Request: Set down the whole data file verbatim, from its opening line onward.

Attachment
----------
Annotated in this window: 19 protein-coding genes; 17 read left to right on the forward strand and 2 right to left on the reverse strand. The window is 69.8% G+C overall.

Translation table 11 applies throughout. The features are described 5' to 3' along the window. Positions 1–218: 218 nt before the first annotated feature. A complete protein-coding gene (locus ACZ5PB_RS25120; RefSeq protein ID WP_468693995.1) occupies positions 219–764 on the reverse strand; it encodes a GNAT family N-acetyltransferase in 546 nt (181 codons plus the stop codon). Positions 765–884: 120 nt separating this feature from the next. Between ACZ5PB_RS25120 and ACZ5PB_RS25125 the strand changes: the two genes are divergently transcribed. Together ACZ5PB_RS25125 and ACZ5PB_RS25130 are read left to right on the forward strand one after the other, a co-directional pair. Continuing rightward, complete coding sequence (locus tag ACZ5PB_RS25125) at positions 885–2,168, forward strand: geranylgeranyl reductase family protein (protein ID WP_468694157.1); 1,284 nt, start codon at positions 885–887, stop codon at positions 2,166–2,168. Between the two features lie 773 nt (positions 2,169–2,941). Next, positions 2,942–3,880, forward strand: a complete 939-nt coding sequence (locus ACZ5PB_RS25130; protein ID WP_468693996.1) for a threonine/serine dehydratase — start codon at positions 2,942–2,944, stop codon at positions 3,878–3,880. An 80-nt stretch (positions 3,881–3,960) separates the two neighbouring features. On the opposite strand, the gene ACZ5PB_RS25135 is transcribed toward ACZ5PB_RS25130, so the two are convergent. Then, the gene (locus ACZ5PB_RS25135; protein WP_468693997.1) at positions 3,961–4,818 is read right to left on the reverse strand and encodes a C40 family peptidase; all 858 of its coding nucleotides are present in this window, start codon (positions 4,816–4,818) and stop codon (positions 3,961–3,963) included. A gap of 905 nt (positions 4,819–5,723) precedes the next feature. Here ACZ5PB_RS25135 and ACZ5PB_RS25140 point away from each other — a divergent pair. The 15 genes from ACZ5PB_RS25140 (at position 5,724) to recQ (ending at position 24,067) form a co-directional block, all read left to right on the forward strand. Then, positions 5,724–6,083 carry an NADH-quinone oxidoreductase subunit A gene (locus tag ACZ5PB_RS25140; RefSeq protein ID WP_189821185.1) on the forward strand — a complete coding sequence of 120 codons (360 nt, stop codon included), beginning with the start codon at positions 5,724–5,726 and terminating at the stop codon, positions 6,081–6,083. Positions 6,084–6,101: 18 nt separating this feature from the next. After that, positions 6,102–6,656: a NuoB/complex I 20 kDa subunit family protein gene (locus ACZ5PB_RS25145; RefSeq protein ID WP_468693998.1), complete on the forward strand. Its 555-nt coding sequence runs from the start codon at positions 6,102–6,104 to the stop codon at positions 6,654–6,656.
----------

Annotated in this window: 19 protein-coding genes; 17 read left to right on the forward strand and 2 right to left on the reverse strand. The window is 69.8% G+C overall.

Translation table 11 applies throughout. The features are described 5' to 3' along the window. Positions 1–218: 218 nt before the first annotated feature. A complete protein-coding gene (locus ACZ5PB_RS25120; RefSeq protein ID WP_468693995.1) occupies positions 219–764 on the reverse strand; it encodes a GNAT family N-acetyltransferase in 546 nt (181 codons plus the stop codon). Positions 765–884: 120 nt separating this feature from the next. Between ACZ5PB_RS25120 and ACZ5PB_RS25125 the strand changes: the two genes are divergently transcribed. Together ACZ5PB_RS25125 and ACZ5PB_RS25130 are read left to right on the forward strand one after the other, a co-directional pair. Continuing rightward, complete coding sequence (locus tag ACZ5PB_RS25125) at positions 885–2,168, forward strand: geranylgeranyl reductase family protein (protein ID WP_468694157.1); 1,284 nt, start codon at positions 885–887, stop codon at positions 2,166–2,168. Between the two features lie 773 nt (positions 2,169–2,941). Next, positions 2,942–3,880, forward strand: a complete 939-nt coding sequence (locus ACZ5PB_RS25130; protein ID WP_468693996.1) for a threonine/serine dehydratase — start codon at positions 2,942–2,944, stop codon at positions 3,878–3,880. An 80-nt stretch (positions 3,881–3,960) separates the two neighbouring features. On the opposite strand, the gene ACZ5PB_RS25135 is transcribed toward ACZ5PB_RS25130, so the two are convergent. Then, the gene (locus ACZ5PB_RS25135; protein WP_468693997.1) at positions 3,961–4,818 is read right to left on the reverse strand and encodes a C40 family peptidase; all 858 of its coding nucleotides are present in this window, start codon (positions 4,816–4,818) and stop codon (positions 3,961–3,963) included. A gap of 905 nt (positions 4,819–5,723) precedes the next feature. Here ACZ5PB_RS25135 and ACZ5PB_RS25140 point away from each other — a divergent pair. The 15 genes from ACZ5PB_RS25140 (at position 5,724) to recQ (ending at position 24,067) form a co-directional block, all read left to right on the forward strand. Then, positions 5,724–6,083 carry an NADH-quinone oxidoreductase subunit A gene (locus tag ACZ5PB_RS25140; RefSeq protein ID WP_189821185.1) on the forward strand — a complete coding sequence of 120 codons (360 nt, stop codon included), beginning with the start codon at positions 5,724–5,726 and terminating at the stop codon, positions 6,081–6,083. Positions 6,084–6,101: 18 nt separating this feature from the next. After that, positions 6,102–6,656: a NuoB/complex I 20 kDa subunit family protein gene (locus ACZ5PB_RS25145; RefSeq protein ID WP_468693998.1), complete on the forward strand. Its 555-nt coding sequence runs from the start codon at positions 6,102–6,104 to the stop codon at positions 6,654–6,656.